We have already dealt with the breathing function with deep spiking. The feeding element is obviously carried out by fertilising, but this too must be done with the BillClutterbuck4needs of the grass plant in mind. One of my 'mantras' is "you don't eat all your breakfasts for the week on Monday morning," if you did, you would feel pretty sick for a couple of days and starving for the rest of the week. Same with grass and fertiliser.

I am going to be a little controversial here and say don't believe what you read on the application rates on fertiliser bags or containers. If it says 70g/m2, put it on over a three or four week period at reduced rates. By the way, I don't fertilise the whole square as an entity after the start of the season. The last "whole square" fertiliser application (at half rate) is at the beginning of April. Thereafter, only individual pitches in recovery and renovation are 'lightly' fertilised. Overfed cricket squares are like overfed people, unhealthy and sluggish.

Excreting waste material is, again, pretty obvious. Of course, for our purposes the waste material is thatch, left over after the digestive process. Scarification - plus also encouraging a healthy microbial population - careful all you scientific types trying to eradicate nematodes and other 'pests'. Remember, that there are "good guy" nematodes, and magic bullets don't discriminate. Again this is like people - if you eat well, keep fit and don't get fat, there's loads of bugs you won't get.

Scarification is, again, an all year round activity if you don't want you square to get constipated (sorry). Thatch is always forming - even while I am writing this article, so it should be constantly attacked.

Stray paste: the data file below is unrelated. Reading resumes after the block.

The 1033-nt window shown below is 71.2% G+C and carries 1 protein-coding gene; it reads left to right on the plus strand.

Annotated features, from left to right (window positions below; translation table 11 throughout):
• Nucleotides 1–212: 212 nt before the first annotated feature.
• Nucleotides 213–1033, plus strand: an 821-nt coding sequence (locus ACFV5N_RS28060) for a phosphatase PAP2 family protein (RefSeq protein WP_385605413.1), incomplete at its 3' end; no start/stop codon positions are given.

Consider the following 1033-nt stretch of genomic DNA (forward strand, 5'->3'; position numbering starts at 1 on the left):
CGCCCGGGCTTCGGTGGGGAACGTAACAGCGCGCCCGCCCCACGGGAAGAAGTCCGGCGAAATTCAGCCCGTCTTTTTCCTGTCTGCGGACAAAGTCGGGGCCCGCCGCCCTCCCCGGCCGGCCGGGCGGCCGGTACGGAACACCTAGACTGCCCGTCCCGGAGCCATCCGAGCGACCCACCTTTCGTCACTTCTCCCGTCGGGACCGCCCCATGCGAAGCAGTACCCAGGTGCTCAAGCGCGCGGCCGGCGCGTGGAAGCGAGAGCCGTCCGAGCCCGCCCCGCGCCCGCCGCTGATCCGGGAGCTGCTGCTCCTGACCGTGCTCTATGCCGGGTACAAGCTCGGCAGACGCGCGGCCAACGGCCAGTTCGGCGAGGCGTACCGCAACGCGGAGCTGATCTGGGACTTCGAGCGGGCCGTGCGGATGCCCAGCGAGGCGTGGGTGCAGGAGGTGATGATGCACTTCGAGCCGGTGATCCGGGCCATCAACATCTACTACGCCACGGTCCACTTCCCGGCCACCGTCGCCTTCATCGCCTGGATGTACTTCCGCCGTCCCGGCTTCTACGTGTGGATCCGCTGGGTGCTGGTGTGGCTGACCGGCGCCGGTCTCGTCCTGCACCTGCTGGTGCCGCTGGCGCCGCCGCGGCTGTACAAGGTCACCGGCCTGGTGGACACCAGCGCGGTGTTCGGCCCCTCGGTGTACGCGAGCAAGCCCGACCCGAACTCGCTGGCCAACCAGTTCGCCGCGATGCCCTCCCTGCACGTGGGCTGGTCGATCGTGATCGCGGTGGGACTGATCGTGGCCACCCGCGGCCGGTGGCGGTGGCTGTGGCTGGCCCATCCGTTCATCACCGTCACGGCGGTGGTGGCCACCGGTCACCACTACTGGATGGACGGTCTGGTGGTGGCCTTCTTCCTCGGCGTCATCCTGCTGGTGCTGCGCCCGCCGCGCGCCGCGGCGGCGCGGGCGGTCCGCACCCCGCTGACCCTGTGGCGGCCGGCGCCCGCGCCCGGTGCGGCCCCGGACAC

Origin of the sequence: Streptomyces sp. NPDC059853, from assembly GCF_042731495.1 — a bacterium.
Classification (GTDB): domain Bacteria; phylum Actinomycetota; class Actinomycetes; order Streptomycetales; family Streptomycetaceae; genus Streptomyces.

The once a year blast at the end of September is not enough - which is a major reason why I am no longer an autumn renovations man, purely because it sends the wrong message. By all means do it, but not in isolation.

You will be amazed how much debris will come out of a pitch just played on if you attack it seriously during the season. Don't forget, it will not have "had the treatment" for almost a year. And you will also be surprised how quickly you can play on it again, if necessary.

By the way, in light of the drought conditions which a lot of us are coping with, some advice and observations. Pitches which "explode" when very dry are almost always "thatchy". This is because thatch, when dry and mixed with last autumn's topdressing, becomes very unstable, and it is this which "bursts" on ball impact. Get that thatch out so your roller can press the grass into the soil.

Use heavy dews and any rainfall - keep four or five pitches mowed out (not too short - I tend not to get involved with HOC and mms but, if you press me, no shorter than 6-8mm), and roll all of them in the early morning for about twenty minutes each - funnily enough, that's about seven passes, which will keep the Cranfield people happy.

Sorry Loz, I was going to do a ten day pitch prep for you - perhaps another time!